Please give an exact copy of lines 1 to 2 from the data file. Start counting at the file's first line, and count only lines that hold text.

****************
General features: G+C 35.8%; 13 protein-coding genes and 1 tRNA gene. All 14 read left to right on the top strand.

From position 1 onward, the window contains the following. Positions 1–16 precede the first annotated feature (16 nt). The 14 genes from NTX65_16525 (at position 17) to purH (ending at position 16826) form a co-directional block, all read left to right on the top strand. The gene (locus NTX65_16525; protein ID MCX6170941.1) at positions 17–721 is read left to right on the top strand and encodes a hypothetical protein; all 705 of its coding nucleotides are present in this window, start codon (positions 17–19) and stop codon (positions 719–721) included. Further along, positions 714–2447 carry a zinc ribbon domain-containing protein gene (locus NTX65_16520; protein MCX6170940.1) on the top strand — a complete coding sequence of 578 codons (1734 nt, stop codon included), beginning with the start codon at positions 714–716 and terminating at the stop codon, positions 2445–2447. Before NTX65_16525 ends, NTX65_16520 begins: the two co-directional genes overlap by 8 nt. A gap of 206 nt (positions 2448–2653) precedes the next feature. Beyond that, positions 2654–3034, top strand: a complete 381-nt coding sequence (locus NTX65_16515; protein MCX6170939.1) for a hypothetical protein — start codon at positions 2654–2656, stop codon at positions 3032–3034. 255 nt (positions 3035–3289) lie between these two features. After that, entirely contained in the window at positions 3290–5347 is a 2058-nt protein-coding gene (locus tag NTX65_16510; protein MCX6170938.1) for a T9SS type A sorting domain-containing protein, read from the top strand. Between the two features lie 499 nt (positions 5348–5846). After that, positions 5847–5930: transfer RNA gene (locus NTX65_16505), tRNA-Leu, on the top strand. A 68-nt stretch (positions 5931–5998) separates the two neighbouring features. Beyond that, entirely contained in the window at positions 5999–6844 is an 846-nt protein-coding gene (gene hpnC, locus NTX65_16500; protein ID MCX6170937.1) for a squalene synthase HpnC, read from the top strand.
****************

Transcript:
General features: G+C 35.8%; 13 protein-coding genes and 1 tRNA gene. All 14 read left to right on the top strand.

From position 1 onward, the window contains the following. Positions 1–16 precede the first annotated feature (16 nt). The 14 genes from NTX65_16525 (at position 17) to purH (ending at position 16826) form a co-directional block, all read left to right on the top strand. The gene (locus NTX65_16525; protein ID MCX6170941.1) at positions 17–721 is read left to right on the top strand and encodes a hypothetical protein; all 705 of its coding nucleotides are present in this window, start codon (positions 17–19) and stop codon (positions 719–721) included. Further along, positions 714–2447 carry a zinc ribbon domain-containing protein gene (locus NTX65_16520; protein MCX6170940.1) on the top strand — a complete coding sequence of 578 codons (1734 nt, stop codon included), beginning with the start codon at positions 714–716 and terminating at the stop codon, positions 2445–2447. Before NTX65_16525 ends, NTX65_16520 begins: the two co-directional genes overlap by 8 nt. A gap of 206 nt (positions 2448–2653) precedes the next feature. Beyond that, positions 2654–3034, top strand: a complete 381-nt coding sequence (locus NTX65_16515; protein MCX6170939.1) for a hypothetical protein — start codon at positions 2654–2656, stop codon at positions 3032–3034. 255 nt (positions 3035–3289) lie between these two features. After that, entirely contained in the window at positions 3290–5347 is a 2058-nt protein-coding gene (locus tag NTX65_16510; protein MCX6170938.1) for a T9SS type A sorting domain-containing protein, read from the top strand. Between the two features lie 499 nt (positions 5348–5846). After that, positions 5847–5930: transfer RNA gene (locus NTX65_16505), tRNA-Leu, on the top strand. A 68-nt stretch (positions 5931–5998) separates the two neighbouring features. Beyond that, entirely contained in the window at positions 5999–6844 is an 846-nt protein-coding gene (gene hpnC, locus NTX65_16500; protein ID MCX6170937.1) for a squalene synthase HpnC, read from the top strand.